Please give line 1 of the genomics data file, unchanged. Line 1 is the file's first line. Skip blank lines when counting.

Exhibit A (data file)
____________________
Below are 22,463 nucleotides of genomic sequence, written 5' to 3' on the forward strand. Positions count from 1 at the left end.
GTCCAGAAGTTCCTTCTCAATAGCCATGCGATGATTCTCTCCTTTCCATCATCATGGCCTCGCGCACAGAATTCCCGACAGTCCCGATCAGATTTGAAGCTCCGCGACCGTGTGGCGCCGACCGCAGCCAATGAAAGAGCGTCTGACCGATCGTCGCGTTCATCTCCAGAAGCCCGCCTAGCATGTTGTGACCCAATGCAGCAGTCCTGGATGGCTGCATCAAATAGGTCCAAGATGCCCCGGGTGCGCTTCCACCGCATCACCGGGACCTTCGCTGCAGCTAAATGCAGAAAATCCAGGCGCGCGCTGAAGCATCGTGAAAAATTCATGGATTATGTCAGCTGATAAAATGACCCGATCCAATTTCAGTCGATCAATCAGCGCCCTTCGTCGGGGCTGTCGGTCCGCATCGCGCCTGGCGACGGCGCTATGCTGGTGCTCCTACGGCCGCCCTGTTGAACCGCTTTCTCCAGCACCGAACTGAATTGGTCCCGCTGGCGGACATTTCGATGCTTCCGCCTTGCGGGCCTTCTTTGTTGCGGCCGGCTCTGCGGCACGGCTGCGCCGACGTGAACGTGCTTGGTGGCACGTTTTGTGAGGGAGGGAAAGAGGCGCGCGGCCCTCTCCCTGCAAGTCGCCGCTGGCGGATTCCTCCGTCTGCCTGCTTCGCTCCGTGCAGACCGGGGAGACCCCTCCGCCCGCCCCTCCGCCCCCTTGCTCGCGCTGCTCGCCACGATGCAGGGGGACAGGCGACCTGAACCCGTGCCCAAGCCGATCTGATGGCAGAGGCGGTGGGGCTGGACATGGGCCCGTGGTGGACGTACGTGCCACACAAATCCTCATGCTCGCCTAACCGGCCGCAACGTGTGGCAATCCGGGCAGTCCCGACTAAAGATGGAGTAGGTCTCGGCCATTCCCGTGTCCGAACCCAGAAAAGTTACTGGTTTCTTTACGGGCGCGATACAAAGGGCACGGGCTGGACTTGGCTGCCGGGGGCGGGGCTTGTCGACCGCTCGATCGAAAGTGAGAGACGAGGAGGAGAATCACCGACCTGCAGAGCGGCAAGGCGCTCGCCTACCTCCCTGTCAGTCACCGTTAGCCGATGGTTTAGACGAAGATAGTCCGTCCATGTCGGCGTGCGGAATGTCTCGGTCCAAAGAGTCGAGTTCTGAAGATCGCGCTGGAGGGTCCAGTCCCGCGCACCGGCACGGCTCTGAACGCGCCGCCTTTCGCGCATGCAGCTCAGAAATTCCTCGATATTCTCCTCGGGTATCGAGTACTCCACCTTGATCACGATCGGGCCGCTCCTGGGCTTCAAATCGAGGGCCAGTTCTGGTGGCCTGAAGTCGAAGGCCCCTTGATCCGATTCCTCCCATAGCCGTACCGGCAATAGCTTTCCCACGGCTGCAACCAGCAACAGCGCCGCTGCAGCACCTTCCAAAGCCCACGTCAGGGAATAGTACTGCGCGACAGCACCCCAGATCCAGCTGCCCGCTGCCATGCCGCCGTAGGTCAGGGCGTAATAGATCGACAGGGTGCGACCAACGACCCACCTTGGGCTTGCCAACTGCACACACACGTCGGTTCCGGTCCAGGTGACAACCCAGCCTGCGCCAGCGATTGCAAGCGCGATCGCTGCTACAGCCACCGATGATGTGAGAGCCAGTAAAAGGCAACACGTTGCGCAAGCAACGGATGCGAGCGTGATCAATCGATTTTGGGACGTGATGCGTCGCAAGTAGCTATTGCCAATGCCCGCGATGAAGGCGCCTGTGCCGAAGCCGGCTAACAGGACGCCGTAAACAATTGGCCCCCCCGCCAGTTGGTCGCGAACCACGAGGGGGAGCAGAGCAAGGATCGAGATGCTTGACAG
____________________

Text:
Below are 22,463 nucleotides of genomic sequence, written 5' to 3' on the forward strand. Positions count from 1 at the left end.